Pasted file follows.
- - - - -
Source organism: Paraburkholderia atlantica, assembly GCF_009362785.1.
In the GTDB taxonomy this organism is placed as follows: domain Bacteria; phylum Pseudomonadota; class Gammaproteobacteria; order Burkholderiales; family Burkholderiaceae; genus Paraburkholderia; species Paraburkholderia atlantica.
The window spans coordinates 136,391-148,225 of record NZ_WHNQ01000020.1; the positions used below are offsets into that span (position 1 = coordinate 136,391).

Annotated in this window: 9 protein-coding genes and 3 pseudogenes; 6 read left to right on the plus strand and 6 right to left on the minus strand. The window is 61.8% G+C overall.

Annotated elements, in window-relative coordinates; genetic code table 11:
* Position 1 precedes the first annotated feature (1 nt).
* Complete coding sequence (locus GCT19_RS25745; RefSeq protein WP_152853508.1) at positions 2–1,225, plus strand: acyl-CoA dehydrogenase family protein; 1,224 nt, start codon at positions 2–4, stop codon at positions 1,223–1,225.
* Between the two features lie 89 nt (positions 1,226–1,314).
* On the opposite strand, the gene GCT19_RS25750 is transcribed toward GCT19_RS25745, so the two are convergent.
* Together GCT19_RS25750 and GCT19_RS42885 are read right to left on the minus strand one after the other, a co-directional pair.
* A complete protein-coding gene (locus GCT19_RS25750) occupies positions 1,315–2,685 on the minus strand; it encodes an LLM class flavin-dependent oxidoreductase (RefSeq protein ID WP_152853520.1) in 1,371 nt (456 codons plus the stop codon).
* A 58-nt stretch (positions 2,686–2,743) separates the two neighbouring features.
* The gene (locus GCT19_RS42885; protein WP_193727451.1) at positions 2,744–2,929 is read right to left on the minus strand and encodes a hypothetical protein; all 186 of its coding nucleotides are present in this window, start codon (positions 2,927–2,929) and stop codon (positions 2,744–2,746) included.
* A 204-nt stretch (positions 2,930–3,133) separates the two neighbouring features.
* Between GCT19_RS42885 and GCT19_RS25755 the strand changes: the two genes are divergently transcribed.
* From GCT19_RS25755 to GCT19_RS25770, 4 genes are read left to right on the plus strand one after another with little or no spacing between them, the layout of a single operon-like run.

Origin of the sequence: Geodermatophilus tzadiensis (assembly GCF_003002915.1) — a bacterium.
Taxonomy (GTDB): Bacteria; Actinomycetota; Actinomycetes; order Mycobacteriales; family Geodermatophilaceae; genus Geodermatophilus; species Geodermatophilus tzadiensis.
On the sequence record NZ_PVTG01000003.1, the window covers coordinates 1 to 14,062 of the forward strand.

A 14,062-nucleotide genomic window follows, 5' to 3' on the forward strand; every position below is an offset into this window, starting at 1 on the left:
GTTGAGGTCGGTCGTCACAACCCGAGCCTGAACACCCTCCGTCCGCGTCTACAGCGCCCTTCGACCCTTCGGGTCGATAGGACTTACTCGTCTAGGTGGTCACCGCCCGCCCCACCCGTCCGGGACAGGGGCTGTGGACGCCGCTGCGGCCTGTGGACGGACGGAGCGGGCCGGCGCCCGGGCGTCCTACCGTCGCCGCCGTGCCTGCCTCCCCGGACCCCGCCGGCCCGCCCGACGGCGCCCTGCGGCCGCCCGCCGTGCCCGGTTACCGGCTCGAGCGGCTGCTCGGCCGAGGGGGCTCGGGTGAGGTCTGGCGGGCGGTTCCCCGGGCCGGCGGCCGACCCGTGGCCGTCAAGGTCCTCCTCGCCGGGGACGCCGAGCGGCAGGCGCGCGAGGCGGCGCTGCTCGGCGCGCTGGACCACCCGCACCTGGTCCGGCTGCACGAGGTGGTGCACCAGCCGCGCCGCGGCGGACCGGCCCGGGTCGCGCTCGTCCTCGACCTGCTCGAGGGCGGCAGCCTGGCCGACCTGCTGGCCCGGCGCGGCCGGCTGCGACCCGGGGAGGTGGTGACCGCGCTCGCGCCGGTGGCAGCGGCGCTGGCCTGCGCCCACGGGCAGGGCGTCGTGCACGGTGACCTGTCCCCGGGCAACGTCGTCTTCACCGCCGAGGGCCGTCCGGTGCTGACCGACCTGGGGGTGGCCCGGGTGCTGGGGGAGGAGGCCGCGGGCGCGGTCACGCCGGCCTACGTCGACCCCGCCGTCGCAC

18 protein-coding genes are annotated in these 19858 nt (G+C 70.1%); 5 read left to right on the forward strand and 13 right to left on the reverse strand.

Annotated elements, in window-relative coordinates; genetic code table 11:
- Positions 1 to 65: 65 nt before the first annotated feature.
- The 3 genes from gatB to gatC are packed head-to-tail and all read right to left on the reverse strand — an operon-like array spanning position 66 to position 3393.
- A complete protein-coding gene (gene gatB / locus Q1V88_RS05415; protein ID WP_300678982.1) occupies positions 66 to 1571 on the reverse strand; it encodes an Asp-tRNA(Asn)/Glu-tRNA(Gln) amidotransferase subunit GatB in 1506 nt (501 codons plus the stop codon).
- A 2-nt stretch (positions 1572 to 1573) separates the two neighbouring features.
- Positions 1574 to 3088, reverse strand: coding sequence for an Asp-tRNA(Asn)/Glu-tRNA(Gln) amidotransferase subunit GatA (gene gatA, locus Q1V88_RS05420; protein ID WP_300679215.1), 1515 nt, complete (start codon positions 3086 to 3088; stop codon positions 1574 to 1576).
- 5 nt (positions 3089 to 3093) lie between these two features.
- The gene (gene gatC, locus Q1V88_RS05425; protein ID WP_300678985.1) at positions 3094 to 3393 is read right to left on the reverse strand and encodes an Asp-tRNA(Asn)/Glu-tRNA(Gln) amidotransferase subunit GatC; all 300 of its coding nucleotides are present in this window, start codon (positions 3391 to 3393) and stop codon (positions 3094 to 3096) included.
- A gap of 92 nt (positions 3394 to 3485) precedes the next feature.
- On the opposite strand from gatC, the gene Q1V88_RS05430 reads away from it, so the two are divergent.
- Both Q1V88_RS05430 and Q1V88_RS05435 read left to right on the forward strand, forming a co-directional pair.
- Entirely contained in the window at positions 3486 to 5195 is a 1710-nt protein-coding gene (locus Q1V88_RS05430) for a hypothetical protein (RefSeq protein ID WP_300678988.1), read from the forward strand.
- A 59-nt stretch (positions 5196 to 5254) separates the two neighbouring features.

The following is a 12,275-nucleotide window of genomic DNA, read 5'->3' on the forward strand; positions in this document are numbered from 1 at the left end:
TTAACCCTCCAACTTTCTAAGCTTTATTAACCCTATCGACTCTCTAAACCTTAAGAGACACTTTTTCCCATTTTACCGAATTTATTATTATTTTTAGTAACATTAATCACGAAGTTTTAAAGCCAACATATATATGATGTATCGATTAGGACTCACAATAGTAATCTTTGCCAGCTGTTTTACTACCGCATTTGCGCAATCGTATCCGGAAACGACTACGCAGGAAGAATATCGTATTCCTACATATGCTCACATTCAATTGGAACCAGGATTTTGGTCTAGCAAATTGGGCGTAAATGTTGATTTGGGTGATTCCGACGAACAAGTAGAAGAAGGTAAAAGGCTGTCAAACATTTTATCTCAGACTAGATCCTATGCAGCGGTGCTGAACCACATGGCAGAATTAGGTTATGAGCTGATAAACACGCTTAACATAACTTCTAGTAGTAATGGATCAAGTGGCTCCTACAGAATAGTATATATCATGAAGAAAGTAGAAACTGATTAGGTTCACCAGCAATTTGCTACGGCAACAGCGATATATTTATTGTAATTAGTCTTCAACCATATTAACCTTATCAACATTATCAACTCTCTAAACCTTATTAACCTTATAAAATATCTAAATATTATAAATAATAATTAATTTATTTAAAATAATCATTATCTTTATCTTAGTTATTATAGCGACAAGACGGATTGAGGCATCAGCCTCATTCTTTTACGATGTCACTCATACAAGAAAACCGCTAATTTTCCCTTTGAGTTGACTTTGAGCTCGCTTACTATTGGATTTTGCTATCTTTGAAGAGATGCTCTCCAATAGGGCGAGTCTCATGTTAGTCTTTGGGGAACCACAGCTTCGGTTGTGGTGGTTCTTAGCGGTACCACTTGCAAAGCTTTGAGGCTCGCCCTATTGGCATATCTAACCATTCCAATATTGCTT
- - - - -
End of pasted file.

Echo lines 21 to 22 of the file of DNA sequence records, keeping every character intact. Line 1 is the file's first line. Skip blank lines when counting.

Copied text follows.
GTTGAGGTCGGTCGTCACAACCCGAGCCTGAACACCCTCCGTCCGCGTCTACAGCGCCCTTCGACCCTTCGGGTCGATAGGACTTACTCGTCTAGGTGGTCACCGCCCGCCCCACCCGTCCGGGACAGGGGCTGTGGACGCCGCTGCGGCCTGTGGACGGACGGAGCGGGCCGGCGCCCGGGCGTCCTACCGTCGCCGCCGTGCCTGCCTCCCCGGACCCCGCCGGCCCGCCCGACGGCGCCCTGCGGCCGCCCGCCGTGCCCGGTTACCGGCTCGAGCGGCTGCTCGGCCGAGGGGGCTCGGGTGAGGTCTGGCGGGCGGTTCCCCGGGCCGGCGGCCGACCCGTGGCCGTCAAGGTCCTCCTCGCCGGGGACGCCGAGCGGCAGGCGCGCGAGGCGGCGCTGCTCGGCGCGCTGGACCACCCGCACCTGGTCCGGCTGCACGAGGTGGTGCACCAGCCGCGCCGCGGCGGACCGGCCCGGGTCGCGCTCGTCCTCGACCTGCTCGAGGGCGGCAGCCTGGCCGACCTGCTGGCCCGGCGCGGCCGGCTGCGACCCGGGGAGGTGGTGACCGCGCTCGCGCCGGTGGCAGCGGCGCTGGCCTGCGCCCACGGGCAGGGCGTCGTGCACGGTGACCTGTCCCCGGGCAACGTCGTCTTCACCGCCGAGGGCCGTCCGGTGCTGACCGACCTGGGGGTGGCCCGGGTGCTGGGGGAGGAGGCCGCGGGCGCGGTCACGCCGGCCTACGTCGACCCCGCCGTCGCAC

18 protein-coding genes are annotated in these 19858 nt (G+C 70.1%); 5 read left to right on the forward strand and 13 right to left on the reverse strand.